Unfortunately not. At least not practically. There is no “one size fits all” battery for motorcycles and the motorcycle’s battery compartment has limited space.

However, it is easy to figure out what battery you should get for your motorcycle!


Most motorcycles are going to use a 12 volt battery. There are some older, vintage models and dirt bikes that will use a 6 volt one, but modern bikes typically have 12V batteries. 12V motorcycle batteries are built to supply enough power to start the engine and operate all the modern electrical accessories.

The essential things to know are:

  • Dimensions (length, width, and height)
  • Cold cranking amps (CCA)
  • Amp hour capacity (Ah)
  • Terminal configuration (which terminals are positive and negative)

Your original battery might have some of these printed on the battery or a sticker.

Big Crank Motorcycle BatteryIf you have your original battery, you should measure it – length, width, and height. For replacing your motorcycle battery, the dimensions are important. Motorcycles have limited space to work with and manufacturers include the battery’s physical size in their designs. It’s important that your new battery can fit where it needs to be installed.

The cold cranking amps is another important specification to be looking at. It refers to how much power will flow in cold weather conditions to crank your engine. Larger engines typically require more power, so it’s simple to compare against your old battery. If you are replacing a 300 CCA battery, you’ll know you should be looking for a battery that’s close to that.

The battery’s capacity is also a specification to make note of. This measures how long the battery can supply power before it needs recharged. If your bike has electronics and accessories installed, power will be drawn when the alternator isn’t charging (when idle).

It’s not necessary to replace your battery with the most CCAs or Ahs possible. You might end up spending more money on a more expensive battery that won’t even use all the extra power. It’s a good idea to match what your original battery’s specifications.

The last thing to watch out for is the battery’s terminal configuration. You’ll want to be sure that if your original battery has the positive terminal on the right, the new battery also has it on the right. Otherwise, you might find your cables are too short to reach that extra distance across the battery to make their connections.

If you don’t have the original battery or the owner’s manual for your motorcycle, there are ways to get the correct battery for your bike. We have an online motorcycle batteries lookup to narrow down which battery you need. This is based on manufacturer recommendations and information, so you can be sure you’ll get the right battery for your needs.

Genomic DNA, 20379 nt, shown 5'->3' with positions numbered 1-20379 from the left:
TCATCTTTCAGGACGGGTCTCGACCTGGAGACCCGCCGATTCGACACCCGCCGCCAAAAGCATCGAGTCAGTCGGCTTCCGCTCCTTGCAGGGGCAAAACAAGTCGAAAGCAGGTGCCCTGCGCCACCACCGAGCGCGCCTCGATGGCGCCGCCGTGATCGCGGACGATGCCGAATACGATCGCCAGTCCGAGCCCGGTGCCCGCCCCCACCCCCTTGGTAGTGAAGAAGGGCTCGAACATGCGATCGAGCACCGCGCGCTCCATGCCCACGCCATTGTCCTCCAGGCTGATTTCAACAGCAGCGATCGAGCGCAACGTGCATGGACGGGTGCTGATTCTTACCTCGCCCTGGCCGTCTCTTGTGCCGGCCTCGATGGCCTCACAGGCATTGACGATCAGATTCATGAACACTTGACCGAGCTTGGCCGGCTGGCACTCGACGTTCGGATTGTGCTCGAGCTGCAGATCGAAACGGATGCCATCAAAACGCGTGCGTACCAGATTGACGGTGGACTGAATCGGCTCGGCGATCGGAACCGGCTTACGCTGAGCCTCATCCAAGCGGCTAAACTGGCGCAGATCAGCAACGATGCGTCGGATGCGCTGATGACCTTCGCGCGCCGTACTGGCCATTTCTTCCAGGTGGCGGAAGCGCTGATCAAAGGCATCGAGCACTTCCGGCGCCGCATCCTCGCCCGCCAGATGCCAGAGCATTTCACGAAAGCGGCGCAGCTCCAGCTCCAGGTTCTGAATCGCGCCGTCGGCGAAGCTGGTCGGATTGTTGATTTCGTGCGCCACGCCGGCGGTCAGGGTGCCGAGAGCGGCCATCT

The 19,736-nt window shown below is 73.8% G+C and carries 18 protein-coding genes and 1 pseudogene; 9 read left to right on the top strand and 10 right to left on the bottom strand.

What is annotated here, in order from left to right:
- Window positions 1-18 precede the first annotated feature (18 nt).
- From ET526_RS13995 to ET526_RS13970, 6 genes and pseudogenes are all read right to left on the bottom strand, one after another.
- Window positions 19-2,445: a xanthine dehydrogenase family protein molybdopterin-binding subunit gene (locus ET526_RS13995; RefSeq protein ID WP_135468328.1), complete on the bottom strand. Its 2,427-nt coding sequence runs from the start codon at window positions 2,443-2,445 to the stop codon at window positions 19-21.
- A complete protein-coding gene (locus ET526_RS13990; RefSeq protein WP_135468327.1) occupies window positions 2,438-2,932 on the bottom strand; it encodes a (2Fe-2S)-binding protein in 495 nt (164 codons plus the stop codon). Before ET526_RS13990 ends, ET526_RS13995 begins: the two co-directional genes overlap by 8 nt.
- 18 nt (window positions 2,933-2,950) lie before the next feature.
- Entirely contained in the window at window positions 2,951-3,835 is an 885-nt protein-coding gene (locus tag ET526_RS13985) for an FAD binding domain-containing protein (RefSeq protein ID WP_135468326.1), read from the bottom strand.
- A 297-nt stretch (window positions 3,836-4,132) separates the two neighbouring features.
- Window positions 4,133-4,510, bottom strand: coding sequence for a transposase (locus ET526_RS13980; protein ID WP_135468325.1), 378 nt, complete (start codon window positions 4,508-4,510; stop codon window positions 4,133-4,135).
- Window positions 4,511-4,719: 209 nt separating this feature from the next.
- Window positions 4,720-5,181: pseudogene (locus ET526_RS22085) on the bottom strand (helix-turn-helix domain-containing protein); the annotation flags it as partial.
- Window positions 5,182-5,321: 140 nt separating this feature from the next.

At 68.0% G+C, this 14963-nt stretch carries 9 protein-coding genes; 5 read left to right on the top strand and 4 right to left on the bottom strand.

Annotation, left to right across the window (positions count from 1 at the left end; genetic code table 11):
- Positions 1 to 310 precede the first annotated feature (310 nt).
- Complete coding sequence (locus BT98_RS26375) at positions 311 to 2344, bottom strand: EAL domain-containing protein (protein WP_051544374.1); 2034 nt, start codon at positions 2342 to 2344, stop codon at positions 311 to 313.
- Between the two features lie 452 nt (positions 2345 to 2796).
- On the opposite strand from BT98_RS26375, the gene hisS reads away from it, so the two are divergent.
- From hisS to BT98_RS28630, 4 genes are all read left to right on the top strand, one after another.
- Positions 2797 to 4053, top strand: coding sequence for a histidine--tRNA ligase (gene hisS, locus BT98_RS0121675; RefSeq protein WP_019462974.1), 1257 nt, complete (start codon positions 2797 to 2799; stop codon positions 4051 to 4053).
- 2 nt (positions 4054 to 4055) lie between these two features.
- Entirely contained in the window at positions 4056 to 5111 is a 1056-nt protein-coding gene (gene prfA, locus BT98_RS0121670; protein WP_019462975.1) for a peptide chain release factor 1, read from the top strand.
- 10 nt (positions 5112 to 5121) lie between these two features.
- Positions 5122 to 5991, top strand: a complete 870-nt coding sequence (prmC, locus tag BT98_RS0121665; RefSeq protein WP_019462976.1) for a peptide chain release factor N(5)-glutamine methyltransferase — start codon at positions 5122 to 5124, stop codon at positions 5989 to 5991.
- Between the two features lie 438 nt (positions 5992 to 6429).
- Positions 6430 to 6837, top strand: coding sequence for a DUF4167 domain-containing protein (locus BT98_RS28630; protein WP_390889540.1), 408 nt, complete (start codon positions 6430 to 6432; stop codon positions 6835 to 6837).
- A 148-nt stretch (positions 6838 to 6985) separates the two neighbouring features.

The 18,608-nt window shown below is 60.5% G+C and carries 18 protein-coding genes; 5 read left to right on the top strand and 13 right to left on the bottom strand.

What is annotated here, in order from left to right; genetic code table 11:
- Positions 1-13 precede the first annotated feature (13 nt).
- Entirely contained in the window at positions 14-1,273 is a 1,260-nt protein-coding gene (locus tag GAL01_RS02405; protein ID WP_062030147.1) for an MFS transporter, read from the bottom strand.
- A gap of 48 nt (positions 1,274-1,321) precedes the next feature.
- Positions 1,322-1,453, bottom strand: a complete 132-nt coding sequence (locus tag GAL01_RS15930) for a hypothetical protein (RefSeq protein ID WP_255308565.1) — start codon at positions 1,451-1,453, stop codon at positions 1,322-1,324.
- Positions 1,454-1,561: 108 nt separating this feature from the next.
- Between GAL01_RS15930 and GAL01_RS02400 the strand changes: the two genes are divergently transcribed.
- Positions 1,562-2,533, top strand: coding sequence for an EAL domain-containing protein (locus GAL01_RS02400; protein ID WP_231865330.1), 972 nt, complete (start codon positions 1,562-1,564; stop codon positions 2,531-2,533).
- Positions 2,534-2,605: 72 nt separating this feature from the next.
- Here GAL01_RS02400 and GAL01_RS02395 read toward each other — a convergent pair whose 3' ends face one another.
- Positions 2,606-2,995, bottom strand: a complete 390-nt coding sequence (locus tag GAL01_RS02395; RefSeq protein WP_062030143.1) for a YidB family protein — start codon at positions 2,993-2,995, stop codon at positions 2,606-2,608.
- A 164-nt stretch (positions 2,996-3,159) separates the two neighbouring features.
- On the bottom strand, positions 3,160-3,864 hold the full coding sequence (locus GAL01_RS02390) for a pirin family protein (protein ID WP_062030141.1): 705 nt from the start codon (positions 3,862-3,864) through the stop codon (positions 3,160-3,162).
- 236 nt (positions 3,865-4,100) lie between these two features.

How do I know when my rechargeable battery is at the end of its life?

You just charged your device, but it’s already running low. You used to get 6 hours out of a charge and now you’re only getting 90 minutes. These situations are common in our daily lives. However, before you discard those batteries, let’s learn how to check their condition.

There are two common indicators that your rechargeable batteries need replacing:

  1. The battery has been used extensively over a few years, and it’s lasting a fraction of the time that it used to.
  2. It’s taking significantly longer times to fully charge.

Rechargeable batteries are most commonly worn out by three things: number of charging cycles, heat, and age.

You should expect 500-1000 recharge cycles out of any given battery before you’ll see noticeable degradation. Once you’re hit this many cycles, you can reasonably assume that the battery is at the end of its life. And, rechargeable batteries work best when kept around 68-77 degrees Fahrenheit (20-25 degrees Celsius). Keep them out of direct sunlight when charging.

However, there are some indicators that might suggest the battery and the device might not have great contact.

  • The charge never completes or takes a much larger amount of time (2 to 3 times longer than the normal charging time).
  • When the battery drains quickly, but it’s only been used (recharged) a few times.

In these cases, the best course of action is to clean the battery terminals and the charger connectors. A microfiber cleaning cloth will work, and isoproyl rubbing alcohol is typically safe for cleaning electronics without leaving behind moisture and other residue.

It is worth noting, though, your phone’s battery is also affected by how you use your phone. Things like the apps you install, the stuff you collect, the number of ads you’re exposed to on websites, the number of notifications you received, whether you are using WiFi or data all effect how much strain is put on the phone’s battery. The more you ask your phone to do, naturally will cause it to deplete faster.

Can I mix old and new batteries?

Short answer: Don’t.

It can be tempting to only swap out only the battery that’s died, but you shouldn’t. It’s like trying to write an essay with your non-dominant hand: You might technically be able to do it, but you’re not going to like the end result.

So, replace all of the batteries at the same time. Using only fresh batteries together will maintain their lifespan and is much safer.

Remote with Batteries
See this remote with two different batteries? Don’t do this!

For example, your TV remote uses two AA batteries and is dying. You only have one fresh battery on hand. If you only replace one of the batteries, the good battery will not last. The new battery will have to work extra hard to meet the power demands of the remote, which will shorten it’s lifespan significantly.